The Bioscience Association of Maine is excited to announce a new partnership with UniFirst Corporation, an industry leader in the supply and servicing of uniforms, workwear, and facility products, to add managed uniform, protective clothing, and custom corporate image apparel programs to the exclsusive BIO Business Solutions® offerings available for BAM members.
The Make It In America program administered by Coastal Counties Workforce Inc and their service provider Goodwill Workforce Solutions is accepting applications for their paid internships program. Biotechnology is one of the sectors eligible for paid interns. The program, which is funded through the $1,3M Make It In America Grant awarded to Coastal Counties Workforce Inc. by the US Department of Labor, is available for the following counties: Androscoggin, Cumberland, Kennebec, Knox, Lincoln, Sagadahoc, Waldo, York.
In a piece for Bangor Daily News from Feb 16, Tom Keller, Executive Director of Maine STEM Council proposes establishing Maine Academy of Science and Innovation to help keep young talent in Maine. The purpose of the Academy is to enhance collaboration between multiple research institutions throughout the state with groups supporting economic development and innovation. Academies like this one exist in 48 other states. According to Mr. Keller “There is a need for cross-pollination between various sciences and imagining ways to monetize scientific research. […] The Maine Academy of Science and Innovation could broker these connections.” Read full story here
BAM’s Board of Directors’ President, Bryan Bozsik, wrote an opinion piece on how tax conformity limbo in Augusta is harmful for innovative businesses in Maine, and in effect, hinders healthy job growth. The article was published in Bangor Daily News on February 22, 2016. Read full article here
Immucell, an animal health focused company in Portland is planning an expansion, Mainebiz reports. The manufacturer of Mast Out, a drug that treats mastitis in cows, will build a new facility on the land behind its current location in Portland. The company is also planning additional FDA approvals to bring the animal treatment to the commercial market. Read full story here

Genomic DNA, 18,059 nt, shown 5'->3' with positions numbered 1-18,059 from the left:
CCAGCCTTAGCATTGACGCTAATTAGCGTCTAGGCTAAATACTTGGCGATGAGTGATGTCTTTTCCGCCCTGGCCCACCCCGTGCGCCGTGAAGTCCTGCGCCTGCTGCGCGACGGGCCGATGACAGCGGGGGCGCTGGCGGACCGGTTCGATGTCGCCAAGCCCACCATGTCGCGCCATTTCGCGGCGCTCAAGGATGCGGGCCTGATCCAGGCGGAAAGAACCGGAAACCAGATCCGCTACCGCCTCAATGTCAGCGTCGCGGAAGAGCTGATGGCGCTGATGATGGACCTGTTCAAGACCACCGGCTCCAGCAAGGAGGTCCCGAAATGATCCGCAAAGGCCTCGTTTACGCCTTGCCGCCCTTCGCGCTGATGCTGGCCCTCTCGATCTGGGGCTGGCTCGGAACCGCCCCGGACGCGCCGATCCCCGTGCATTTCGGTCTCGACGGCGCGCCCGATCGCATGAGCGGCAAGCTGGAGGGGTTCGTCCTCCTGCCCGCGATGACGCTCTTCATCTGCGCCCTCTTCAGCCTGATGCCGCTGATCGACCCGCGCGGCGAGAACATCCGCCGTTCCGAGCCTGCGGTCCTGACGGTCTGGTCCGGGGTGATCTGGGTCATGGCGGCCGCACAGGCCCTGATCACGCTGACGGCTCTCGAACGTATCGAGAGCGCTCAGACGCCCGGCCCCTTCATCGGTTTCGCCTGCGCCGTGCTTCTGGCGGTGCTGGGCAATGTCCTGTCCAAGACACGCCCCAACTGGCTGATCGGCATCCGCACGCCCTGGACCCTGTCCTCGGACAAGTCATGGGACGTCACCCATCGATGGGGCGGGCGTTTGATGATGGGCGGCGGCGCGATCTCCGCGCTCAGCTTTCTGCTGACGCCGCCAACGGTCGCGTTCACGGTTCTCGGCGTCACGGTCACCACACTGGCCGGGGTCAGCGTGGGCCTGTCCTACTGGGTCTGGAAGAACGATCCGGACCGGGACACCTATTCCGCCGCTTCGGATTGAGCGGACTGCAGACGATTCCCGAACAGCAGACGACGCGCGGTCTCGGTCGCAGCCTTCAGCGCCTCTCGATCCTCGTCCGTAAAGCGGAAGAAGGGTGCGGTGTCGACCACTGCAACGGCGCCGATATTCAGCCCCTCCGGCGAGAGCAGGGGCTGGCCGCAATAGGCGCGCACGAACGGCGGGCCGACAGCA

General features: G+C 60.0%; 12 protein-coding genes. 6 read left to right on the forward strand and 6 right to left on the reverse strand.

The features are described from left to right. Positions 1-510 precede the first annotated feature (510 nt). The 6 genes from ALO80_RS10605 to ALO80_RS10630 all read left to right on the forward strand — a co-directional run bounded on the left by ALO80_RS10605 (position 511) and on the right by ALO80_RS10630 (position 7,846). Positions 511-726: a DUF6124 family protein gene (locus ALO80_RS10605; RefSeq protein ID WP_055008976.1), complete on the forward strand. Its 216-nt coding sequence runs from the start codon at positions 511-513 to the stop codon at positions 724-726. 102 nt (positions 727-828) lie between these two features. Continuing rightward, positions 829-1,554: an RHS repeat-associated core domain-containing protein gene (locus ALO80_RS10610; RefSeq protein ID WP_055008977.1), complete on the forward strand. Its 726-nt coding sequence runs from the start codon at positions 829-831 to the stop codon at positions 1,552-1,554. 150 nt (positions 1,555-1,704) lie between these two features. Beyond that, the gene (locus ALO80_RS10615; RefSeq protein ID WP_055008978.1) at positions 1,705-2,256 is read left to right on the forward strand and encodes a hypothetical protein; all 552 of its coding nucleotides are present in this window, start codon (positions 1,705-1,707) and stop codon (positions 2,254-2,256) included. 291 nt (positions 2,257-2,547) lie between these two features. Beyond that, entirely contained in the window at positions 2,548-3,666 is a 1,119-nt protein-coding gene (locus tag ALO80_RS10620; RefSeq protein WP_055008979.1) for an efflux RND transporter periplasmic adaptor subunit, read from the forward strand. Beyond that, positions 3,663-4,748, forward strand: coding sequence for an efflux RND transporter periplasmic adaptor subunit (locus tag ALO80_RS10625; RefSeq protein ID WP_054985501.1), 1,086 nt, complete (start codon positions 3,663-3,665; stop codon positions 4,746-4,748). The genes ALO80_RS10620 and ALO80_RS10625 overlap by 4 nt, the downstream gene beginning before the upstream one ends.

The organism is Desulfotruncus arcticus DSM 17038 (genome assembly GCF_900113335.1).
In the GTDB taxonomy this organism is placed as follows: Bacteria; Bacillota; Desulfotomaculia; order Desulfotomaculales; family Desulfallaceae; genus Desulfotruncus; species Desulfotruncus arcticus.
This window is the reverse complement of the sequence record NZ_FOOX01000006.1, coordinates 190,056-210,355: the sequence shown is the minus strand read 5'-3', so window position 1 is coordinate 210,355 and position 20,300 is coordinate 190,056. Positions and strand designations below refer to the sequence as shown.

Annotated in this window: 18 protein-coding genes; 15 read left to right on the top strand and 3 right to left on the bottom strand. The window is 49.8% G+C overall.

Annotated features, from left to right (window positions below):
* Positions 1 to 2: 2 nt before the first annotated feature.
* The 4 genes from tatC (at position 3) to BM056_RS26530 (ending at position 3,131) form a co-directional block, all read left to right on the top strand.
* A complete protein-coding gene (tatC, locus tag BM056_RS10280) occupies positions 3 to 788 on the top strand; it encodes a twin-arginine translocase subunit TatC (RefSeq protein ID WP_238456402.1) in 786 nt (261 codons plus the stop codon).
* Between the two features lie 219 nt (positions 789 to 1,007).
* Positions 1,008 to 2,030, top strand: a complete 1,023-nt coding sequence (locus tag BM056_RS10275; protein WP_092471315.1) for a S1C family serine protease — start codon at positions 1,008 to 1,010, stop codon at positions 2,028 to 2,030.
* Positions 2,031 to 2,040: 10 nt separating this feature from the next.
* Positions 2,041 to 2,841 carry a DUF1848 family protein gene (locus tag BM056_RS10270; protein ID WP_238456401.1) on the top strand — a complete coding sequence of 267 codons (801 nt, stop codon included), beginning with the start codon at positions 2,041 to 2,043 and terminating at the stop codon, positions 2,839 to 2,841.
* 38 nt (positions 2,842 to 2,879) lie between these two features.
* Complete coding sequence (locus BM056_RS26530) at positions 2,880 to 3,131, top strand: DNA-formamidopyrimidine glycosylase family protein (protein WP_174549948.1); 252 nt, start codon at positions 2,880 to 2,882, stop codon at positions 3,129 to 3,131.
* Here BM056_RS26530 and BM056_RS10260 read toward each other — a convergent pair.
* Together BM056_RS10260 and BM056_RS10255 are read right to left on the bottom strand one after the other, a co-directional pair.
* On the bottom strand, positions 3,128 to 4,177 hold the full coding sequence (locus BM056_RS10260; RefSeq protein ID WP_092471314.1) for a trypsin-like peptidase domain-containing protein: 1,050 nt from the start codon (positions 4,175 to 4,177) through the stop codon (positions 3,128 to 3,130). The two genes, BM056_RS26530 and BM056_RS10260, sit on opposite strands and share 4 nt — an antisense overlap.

Bigelow Laboratory for Ocean Sciences of East Boothbay, Maine, has launched 2 brand new Venture Research Centers that will apply business and project management techniques to its ocean-related research projects to get them into public use faster. One center will focus on research in the Arctic and the other on seafood security. “[T]he centers aim to bridge the gap between what scientists know about the ocean and how that knowledge can be used in policy decisions, for public understanding, for ocean-based products and solutions and ultimately to help boost the state's economy and jobs.” Said Graham Shimmeld, Bigelow Lab’s Executive Director. Read full story
Scientists at Maine Medical Center Research Institute led by Dr. Leif Oxburgh succedeed at growing a tiny piece of kidney in their lab, a scientific achievement that could change the way the world treats kidney disease. This technology could potentially eliminate, or greatly reduce the need for kidney transplants. The minuscule components Oxburgh has grown – held together with silk – could eventually lead to full laboratory-grown organs. Currently the average wait time for those hoping for an organ transplant in the U.S. is 3.6 years. “Some people can’t tolerate the immune therapy, the anti-rejection drugs. This could open up transplants to a huge group of patients who could never get one” said Dr. Oxburgh. Read full story here
The Gulf of Maine Research Institute in Portland is receiving a $6.5 million grant from NASA to create a new educational program focused on science knowledge and problem-solving related to climate change. The new educational content will be delivered to 10,000 5th and 6th graders from Maine who visit GMRI each year. Work at GMRI will begin immediately, and new programming content is expected to be available for the 2018-2019 school year. Read full story
The federal government is giving more than $3.3 million in grants for biomedical research and medical device manufacturing to Jackson Lab and the town of Presque Isle. The Economic Development Administration is giving more than $1.8 million to Jackson Laboratory in Bar Harbor to help build a biomedical facility. It is also giving more than $1.5 million to the city of Presque Isle to develop a city-owned industrial building to accommodate the expansion of an orthodontic and medical device manufacturer Acme Monaco. The grants may help create more than 400 new jobs in the area. Read full story here